Mathura Rape Case (1972):

Mathura Rape Case Two policemen allegedly raped a tribal girl at Desaiganj Police Station in Maharashtra's Gadchiroli district in March 1972.

This first came to trial in 1974, and the court said that because Mathura was "addicted to sex," his consent was voluntary, so sex took place but was not forced. The Nagpur bench of the Bombay High Court ruled that the appeal was defeated and sentenced the two police officers to one year and five years in prison. The court held that submission to coercion under threat or fear is not valid consent.

But the Supreme Court in Tuka Ram and Anr v State of Maharashtra reversed this decision and acquitted the accused. Due to widespread protests, the Government of India finally introduced the Criminal Law Amendment Act of 1983, set out in Section 114(A).

The Nirbhaya gang-rape (2012):

The incident sparked widespread outrage and led to changes in rape laws in India. The gruesome and horrific violence of Jyoti Singh's gang, known as Nirbhaya or Fearless, has brought the youth of India to the streets. Instead of humiliating the victims, Indians called out their names because they feared the dangerous nature of Delhi's roads became a source of strength. Women and Youth Week seem to have had enough and are ready to fight for their rights. After a lengthy legal battle, the accused were hanged in Tihar Jail in March 2020.

The changes to the Rape Act were significant. Former Chief Justice J.S. Proposed amendments to Verma's criminal law. The report found that the crime against women is directly linked to the government and the failure of the police. An essential recommendation of the information is that the death sentence should be commuted to life imprisonment instead of death as it is not a deterrent and removes ambiguity in the control of the Delhi Police in such cases. However, the committee did not agree to set the official age of children at sixteen instead of eighteen.

To begin with, through the Criminal Law Amendment Act 2013, Section 375 changes the definition of force to insert anything into a woman's vagina or rectum. In addition, rape is punishable by a minimum of seven years and may extend to life imprisonment (Section 376).

Rapists, whether police officers, medical officers, army officers, prison officers, civil servants, or civil servants, are sentenced to at least ten years in prison (Article 376). Life imprisonment has been prescribed for cases where rape leaves the victim or victims vegetative (Section 376-A).

Gang rape has been given a minimum sentence of twenty years in the newly amended section (Section 376-D). The new amendment also clarifies that the absence of objection does not constitute consent, defining consent to engage in same-sex sexual activity.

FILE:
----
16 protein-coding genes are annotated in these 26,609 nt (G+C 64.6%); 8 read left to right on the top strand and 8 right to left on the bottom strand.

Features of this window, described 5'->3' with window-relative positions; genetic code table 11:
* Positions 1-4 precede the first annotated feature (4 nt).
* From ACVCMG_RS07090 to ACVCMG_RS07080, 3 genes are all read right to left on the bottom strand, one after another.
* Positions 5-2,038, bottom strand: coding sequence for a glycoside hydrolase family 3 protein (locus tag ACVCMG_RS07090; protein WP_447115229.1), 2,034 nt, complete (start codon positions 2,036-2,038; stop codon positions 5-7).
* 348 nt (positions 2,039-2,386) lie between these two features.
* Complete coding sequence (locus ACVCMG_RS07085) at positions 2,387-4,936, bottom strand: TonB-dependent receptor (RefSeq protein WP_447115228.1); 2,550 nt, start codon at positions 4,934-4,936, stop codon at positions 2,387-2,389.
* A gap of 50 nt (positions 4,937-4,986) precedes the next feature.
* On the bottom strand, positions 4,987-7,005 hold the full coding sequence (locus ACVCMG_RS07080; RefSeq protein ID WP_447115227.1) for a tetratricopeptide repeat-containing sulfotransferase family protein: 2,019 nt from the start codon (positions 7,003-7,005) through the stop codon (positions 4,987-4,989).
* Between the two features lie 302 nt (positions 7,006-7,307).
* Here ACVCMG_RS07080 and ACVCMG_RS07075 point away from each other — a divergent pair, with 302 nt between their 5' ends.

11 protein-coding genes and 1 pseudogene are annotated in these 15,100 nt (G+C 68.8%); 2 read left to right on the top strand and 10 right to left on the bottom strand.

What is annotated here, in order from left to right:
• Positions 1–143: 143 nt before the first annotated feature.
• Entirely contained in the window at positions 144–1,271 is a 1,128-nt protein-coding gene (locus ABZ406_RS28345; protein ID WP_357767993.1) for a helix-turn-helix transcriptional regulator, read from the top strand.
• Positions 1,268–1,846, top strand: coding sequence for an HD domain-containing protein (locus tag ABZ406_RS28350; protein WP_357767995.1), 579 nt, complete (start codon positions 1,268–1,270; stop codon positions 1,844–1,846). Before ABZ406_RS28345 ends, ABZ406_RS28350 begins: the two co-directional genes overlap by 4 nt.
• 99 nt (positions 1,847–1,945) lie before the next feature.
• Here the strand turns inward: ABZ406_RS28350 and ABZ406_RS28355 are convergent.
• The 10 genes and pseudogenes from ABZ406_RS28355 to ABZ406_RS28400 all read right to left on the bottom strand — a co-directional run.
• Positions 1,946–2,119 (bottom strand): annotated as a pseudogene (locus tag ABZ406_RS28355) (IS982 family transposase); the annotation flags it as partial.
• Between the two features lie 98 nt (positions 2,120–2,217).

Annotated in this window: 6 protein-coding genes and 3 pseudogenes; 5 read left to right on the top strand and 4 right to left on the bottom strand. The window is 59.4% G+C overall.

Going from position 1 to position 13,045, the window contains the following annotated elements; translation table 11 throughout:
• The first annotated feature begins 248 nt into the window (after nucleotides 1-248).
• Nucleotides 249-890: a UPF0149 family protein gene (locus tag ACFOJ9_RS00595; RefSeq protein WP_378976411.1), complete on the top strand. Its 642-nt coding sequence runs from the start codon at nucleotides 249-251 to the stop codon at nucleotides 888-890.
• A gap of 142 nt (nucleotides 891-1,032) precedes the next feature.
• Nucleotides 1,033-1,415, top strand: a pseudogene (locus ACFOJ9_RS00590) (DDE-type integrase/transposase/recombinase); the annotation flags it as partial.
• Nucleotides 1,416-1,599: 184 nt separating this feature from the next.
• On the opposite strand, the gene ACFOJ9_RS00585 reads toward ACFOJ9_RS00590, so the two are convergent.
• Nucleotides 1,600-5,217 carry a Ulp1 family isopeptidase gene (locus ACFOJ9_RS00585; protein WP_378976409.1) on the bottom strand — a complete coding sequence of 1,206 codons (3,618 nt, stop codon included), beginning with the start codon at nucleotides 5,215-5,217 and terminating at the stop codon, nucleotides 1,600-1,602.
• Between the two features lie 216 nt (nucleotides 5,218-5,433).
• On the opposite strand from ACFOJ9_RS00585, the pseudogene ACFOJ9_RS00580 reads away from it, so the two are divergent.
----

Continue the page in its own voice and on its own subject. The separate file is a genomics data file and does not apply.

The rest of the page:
The Murder of Ghosts - Ram Bahadur Thapa (1959):

The State of Orisha v. Ram Bahadur Thapa (1959) is a different case. J. B. Chatterjee of Chatterjee Bros, Calcutta, employed Ram Bahadur Tapa as a servant. They went to Rasgowindpur village in Orissa's Balasore district to buy used goods from an abandoned airport outside the city. The inhabitants of Algeria consider this area haunted and known by visitors. As they were heading to the airport at night, they saw a bright light inside a building that seemed to be moving due to the strong wind.

Thapa pointed his kukri towards the 'ghost' and sprang into action. It turned out that local Adivasi women and storm lanterns gathered under a mahua tree to collect flowers. Tapa injured two women and killed another and was charged under Section 302 (murder), Section 326 (causing grievous hurt with a dangerous weapon), and Section 324 (causing unfortunate injury with a dangerous weapon) of the Penal Code.

The trial judge stated that the accused committed a mistake in thinking they were attacking ghosts instead of themselves and therefore were acquitted under section 79, which mentions acts that law or actions by mistake can excuse. Even believed to be justified by the law.

The petitioners argued that the matter could have been avoided with due care and caution by approaching the Supreme Court. But the court rejected these arguments and said that Ram Bahadur Thapa should be given the protection of Section 79.

Shraddha Walker Murder Case (2022):

As we struggle to understand the brutality of Shraddha Walker's murder, the ongoing investigation has taken several turns. Aaftab Poonawala strangled his life partner Shraddha and broke her into 35 pieces on 18 May. He drove the body around the capital, dumping bits and pieces of the body, and kept it in a 300-liter refrigerator for 20 days. Here's a chronological breakdown of how things happened:

22 November: Amid many hues and cry for the continuation of the investigation, the Delhi High Court rejected a plea to transfer the case to the CBI. Treating the request as a case of "public" interest, the court asked, "Should the police be suspicious?" asked.